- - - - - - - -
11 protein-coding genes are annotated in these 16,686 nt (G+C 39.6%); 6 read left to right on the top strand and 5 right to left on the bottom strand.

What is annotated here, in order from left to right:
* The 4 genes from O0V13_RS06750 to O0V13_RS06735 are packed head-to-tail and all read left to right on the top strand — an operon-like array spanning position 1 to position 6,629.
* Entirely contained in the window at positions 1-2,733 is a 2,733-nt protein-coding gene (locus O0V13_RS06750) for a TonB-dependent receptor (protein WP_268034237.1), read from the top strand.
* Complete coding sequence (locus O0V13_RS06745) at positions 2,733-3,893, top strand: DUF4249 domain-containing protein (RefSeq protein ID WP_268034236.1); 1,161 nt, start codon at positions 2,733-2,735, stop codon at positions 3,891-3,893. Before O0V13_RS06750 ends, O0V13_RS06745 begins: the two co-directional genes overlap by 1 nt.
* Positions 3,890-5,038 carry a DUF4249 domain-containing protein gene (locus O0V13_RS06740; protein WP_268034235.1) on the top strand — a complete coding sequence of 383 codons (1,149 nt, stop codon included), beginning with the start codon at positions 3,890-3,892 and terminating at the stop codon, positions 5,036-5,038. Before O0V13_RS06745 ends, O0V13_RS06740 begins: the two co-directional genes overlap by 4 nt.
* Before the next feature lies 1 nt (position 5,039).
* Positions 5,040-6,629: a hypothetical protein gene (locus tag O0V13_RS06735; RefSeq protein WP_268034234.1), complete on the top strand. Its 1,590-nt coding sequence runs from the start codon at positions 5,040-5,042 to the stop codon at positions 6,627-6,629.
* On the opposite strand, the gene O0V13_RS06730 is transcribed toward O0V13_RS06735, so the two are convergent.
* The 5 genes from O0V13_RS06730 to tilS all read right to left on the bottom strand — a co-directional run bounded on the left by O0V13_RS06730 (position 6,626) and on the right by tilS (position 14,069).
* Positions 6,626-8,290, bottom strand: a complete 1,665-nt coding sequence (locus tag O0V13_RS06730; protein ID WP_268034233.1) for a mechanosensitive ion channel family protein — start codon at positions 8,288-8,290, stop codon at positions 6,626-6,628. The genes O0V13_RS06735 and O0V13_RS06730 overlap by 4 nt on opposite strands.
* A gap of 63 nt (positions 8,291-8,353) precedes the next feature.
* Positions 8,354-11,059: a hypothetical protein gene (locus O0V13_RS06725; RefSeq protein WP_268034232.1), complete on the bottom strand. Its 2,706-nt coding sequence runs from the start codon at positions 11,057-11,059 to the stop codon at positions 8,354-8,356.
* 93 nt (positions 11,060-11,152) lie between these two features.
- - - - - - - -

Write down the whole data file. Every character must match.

11 protein-coding genes are annotated in these 16,686 nt (G+C 39.6%); 6 read left to right on the top strand and 5 right to left on the bottom strand.

What is annotated here, in order from left to right:
* The 4 genes from O0V13_RS06750 to O0V13_RS06735 are packed head-to-tail and all read left to right on the top strand — an operon-like array spanning position 1 to position 6,629.
* Entirely contained in the window at positions 1-2,733 is a 2,733-nt protein-coding gene (locus O0V13_RS06750) for a TonB-dependent receptor (protein WP_268034237.1), read from the top strand.
* Complete coding sequence (locus O0V13_RS06745) at positions 2,733-3,893, top strand: DUF4249 domain-containing protein (RefSeq protein ID WP_268034236.1); 1,161 nt, start codon at positions 2,733-2,735, stop codon at positions 3,891-3,893. Before O0V13_RS06750 ends, O0V13_RS06745 begins: the two co-directional genes overlap by 1 nt.
* Positions 3,890-5,038 carry a DUF4249 domain-containing protein gene (locus O0V13_RS06740; protein WP_268034235.1) on the top strand — a complete coding sequence of 383 codons (1,149 nt, stop codon included), beginning with the start codon at positions 3,890-3,892 and terminating at the stop codon, positions 5,036-5,038. Before O0V13_RS06745 ends, O0V13_RS06740 begins: the two co-directional genes overlap by 4 nt.
* Before the next feature lies 1 nt (position 5,039).
* Positions 5,040-6,629: a hypothetical protein gene (locus tag O0V13_RS06735; RefSeq protein WP_268034234.1), complete on the top strand. Its 1,590-nt coding sequence runs from the start codon at positions 5,040-5,042 to the stop codon at positions 6,627-6,629.
* On the opposite strand, the gene O0V13_RS06730 is transcribed toward O0V13_RS06735, so the two are convergent.
* The 5 genes from O0V13_RS06730 to tilS all read right to left on the bottom strand — a co-directional run bounded on the left by O0V13_RS06730 (position 6,626) and on the right by tilS (position 14,069).
* Positions 6,626-8,290, bottom strand: a complete 1,665-nt coding sequence (locus tag O0V13_RS06730; protein ID WP_268034233.1) for a mechanosensitive ion channel family protein — start codon at positions 8,288-8,290, stop codon at positions 6,626-6,628. The genes O0V13_RS06735 and O0V13_RS06730 overlap by 4 nt on opposite strands.
* A gap of 63 nt (positions 8,291-8,353) precedes the next feature.
* Positions 8,354-11,059: a hypothetical protein gene (locus O0V13_RS06725; RefSeq protein WP_268034232.1), complete on the bottom strand. Its 2,706-nt coding sequence runs from the start codon at positions 11,057-11,059 to the stop codon at positions 8,354-8,356.
* 93 nt (positions 11,060-11,152) lie between these two features.